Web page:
By Jane Fosberry Enos / firstname.lastname@example.org
Posted Oct. 22, 2015 at 4:19 PM
While Mayor Sefatia Romeo Theken focused on her themes of listening and working together, Paul McGeary ended Tuesday morning’s mayoral debate by focusing on one word: trust.
“Some people like me, some people detest me. They will tell you to a person that I will keep my word,” McGeary said. “I have a record of being trusted and trustworthy.”
He prefaced that statement by saying, “I’m a person who talks quietly behind the scenes. I’m not jumping up and down making faces,” adding that his business experience and track record would also be a benefit as mayor of Gloucester.
Romeo Theken had just wrapped up her closing statement. “Give me a chance to show what our system can do together,” Romeo Theken said to those gathered at the Elks hall to hear the candidates answer questions from the Cape Ann Chamber of Commerce. “People that would never have worked together are now working together. I love what’s happened to Gloucester,” she said. “I want to continue to bring Gloucester forward together.”
The trust issue stemmed from Romeo Theken’s decision last January to take on the position of mayor, telling fellow city councilors, including McGeary, that she would not run for mayor. This summer, she decided to enter the mayor’s race, saying her supporters were urging her to run, and she hadn’t realized how much good she could do for the city from the mayor’s seat. City Councilor Greg Verga had also been running for mayor, but was eliminated in the preliminary election in September. (He is now running a write-in campaign for an at-large City Council seat.)
“I want to continue to bring Gloucester forward together,” Romeo Theken said in her opening remarks. “The U.S. fisherman is not going to be able to feed the world anymore,” she said, noting that local fishermen have come forward to deal with the problem. “For the first time in 20 years we became a team,” she said, noting that she had formed a committee in January to advocate for the fishing industry.
As for grants, “I love one-time money. Give it to me!” she said, noting that the city has received $1.7 million in small to medium grants plus an additional $1.8 million for over $4 million.
The debate was a lively one, with the candidates occasionally coming up with the same answer.
The candidates did not differ on their responses on what to do with the I4C2 property on Rogers Street: both said nothing should happen until it is clear what direction waterfront organizations and businesses are heading in.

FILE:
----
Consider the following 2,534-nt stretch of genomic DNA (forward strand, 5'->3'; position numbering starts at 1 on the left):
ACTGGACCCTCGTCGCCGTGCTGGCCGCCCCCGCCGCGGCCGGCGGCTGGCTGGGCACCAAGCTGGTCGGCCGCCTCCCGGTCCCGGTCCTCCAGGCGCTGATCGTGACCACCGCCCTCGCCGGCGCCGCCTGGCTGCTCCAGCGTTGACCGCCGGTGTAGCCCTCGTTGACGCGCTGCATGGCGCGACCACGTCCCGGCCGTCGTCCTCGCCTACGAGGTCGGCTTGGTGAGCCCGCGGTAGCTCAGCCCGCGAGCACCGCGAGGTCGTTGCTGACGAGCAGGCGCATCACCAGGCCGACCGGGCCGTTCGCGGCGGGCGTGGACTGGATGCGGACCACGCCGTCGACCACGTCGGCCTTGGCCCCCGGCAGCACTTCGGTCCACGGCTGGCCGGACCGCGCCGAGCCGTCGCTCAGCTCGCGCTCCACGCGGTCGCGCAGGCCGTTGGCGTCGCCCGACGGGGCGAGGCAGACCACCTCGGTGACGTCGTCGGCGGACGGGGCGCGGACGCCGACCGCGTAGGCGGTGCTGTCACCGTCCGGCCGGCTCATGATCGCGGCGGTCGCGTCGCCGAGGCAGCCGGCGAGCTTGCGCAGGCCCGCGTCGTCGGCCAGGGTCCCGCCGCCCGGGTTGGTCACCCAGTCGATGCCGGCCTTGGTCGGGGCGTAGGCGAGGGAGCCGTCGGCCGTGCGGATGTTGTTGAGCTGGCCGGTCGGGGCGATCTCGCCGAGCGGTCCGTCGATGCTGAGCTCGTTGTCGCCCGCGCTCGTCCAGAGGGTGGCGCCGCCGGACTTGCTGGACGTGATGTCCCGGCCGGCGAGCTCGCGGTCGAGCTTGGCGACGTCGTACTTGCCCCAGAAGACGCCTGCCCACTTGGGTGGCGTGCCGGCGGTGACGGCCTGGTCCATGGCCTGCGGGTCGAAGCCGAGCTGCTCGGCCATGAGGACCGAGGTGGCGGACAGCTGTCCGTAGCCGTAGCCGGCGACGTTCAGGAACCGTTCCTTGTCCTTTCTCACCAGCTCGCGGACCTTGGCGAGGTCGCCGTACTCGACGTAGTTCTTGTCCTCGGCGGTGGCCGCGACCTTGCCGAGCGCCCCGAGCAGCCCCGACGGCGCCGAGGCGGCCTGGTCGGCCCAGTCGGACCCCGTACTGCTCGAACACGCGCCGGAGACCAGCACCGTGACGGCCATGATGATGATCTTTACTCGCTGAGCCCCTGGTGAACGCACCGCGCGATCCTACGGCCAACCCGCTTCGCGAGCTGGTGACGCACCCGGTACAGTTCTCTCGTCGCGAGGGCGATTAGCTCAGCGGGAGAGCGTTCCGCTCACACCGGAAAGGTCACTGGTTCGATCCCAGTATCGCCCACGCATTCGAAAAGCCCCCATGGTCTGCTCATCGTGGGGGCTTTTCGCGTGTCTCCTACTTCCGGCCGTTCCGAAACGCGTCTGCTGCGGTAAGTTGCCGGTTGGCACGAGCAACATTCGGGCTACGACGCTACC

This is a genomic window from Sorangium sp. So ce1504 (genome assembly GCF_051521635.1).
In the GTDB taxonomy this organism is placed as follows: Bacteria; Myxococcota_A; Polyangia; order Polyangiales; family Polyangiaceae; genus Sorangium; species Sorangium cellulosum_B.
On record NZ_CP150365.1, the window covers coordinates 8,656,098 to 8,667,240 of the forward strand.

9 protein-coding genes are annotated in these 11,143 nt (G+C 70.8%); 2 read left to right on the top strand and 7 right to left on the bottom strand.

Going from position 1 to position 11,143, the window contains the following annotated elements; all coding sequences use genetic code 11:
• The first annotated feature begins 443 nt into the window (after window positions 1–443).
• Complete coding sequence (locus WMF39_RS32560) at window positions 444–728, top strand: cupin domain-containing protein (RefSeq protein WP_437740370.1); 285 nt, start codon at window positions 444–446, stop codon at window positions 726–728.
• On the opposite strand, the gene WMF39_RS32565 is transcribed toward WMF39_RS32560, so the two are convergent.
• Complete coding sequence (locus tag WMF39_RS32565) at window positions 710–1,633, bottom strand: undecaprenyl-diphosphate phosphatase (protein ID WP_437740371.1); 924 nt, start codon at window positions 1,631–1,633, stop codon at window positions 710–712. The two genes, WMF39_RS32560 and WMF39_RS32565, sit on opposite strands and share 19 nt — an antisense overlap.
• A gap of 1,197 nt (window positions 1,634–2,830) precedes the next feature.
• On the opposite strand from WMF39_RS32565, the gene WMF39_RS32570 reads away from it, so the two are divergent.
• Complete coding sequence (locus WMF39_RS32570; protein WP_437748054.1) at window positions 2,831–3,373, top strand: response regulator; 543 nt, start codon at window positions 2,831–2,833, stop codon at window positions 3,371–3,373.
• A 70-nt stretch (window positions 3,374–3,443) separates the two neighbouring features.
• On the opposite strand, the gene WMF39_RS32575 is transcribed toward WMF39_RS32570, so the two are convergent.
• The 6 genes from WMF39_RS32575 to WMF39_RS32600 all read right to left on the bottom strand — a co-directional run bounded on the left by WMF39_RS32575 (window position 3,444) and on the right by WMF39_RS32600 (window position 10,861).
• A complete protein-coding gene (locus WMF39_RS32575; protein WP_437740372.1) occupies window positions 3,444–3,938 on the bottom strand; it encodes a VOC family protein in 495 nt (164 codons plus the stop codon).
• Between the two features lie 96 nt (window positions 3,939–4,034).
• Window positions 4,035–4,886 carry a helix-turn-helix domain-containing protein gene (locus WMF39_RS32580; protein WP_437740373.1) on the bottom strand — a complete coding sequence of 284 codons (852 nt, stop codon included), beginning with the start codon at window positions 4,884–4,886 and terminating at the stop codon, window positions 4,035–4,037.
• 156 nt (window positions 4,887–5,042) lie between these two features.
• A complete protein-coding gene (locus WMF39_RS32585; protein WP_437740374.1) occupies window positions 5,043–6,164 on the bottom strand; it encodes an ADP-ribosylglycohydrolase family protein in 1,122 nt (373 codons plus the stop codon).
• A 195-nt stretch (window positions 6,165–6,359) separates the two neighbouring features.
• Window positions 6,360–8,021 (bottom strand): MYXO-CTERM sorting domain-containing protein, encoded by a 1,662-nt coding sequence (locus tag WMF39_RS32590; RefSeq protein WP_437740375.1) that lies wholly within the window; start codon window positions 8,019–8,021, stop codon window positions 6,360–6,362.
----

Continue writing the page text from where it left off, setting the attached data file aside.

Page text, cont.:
When asked about the city-owned vacant Fuller School, McGeary said, “I am in a rush on Fuller School. I want to get it back on the tax rolls.” Romeo Theken said the Fuller issue is about jobs. The land could possibly be veterans housing. She also believes the new businesses coming to town will need places for workers to stay, so a transient hotel is also a possibility.
The candidates were asked what steps they plan to take once the new West Parish School opens, and other elementary schools lack the facilities the new school will offer.
“We’re working on it right now,” Romeo Theken said, noting that that funding is limited. “We’re not going to leave no child left behind,” she said. She wants to offer arts and theater programs to the elementary students, and praised the community groups that have been offering children’s programs in the arts. “We’re not going to build a school next year,” she said.
McGeary said he expects the new school to cause some envy in the community. “We do need to deal with it,” he said. He suggested setting up a 20-25 year building program to maintain and rebuild schools as needed. He suggested one plan to deal with large items like rebuilding schools, and a smaller capital improvement budget for smaller items like fire trucks, so the larger and smaller projects won’t constantly be competing for the same funding. He reiterated his plan to use a zero-sum budget to rebuild the city’s budgeting process, and the fact that he has served on the City Council’s Budgeting and Finance committee.
“This mayor already does it,” Romeo Theken said in her rebuttal. She said she has served on the City Council’s Ordinance and Administration committee “because I love the law.” As mayor, she said she has instituted a rule that all city spending over $1,000 must go through her office.
McGeary brought up the issue of $192,000 in Medicare reimbursements the city has not paid to its retirees this year. “It’s a cut that didn’t have to be made,” he said, adding that it is in the contract the city agreed to, and it must be paid.
Romeo Theken said the $192,000 was a mistake by a past administration. She said she had not renegotiated the contract, but had gotten better deals on dental insurance for the retirees. The city is now waiting for a federal reimbursement to come in.
The election will be held Nov. 3, with McGeary and Romeo Theken on the ballot for mayor. Long-time candidate Dan Ruberti, who got 44 votes in the preliminary election, is running a write-in campaign for mayor. “The citizens of Gloucester could not have a more capable leader for these troubled times than myself,” he told the Beacon this week.
The city will also be electing City Councilors and School Committee members, and vote on the non-binding referendum on whether to continue fluoridating the city’s water supply.
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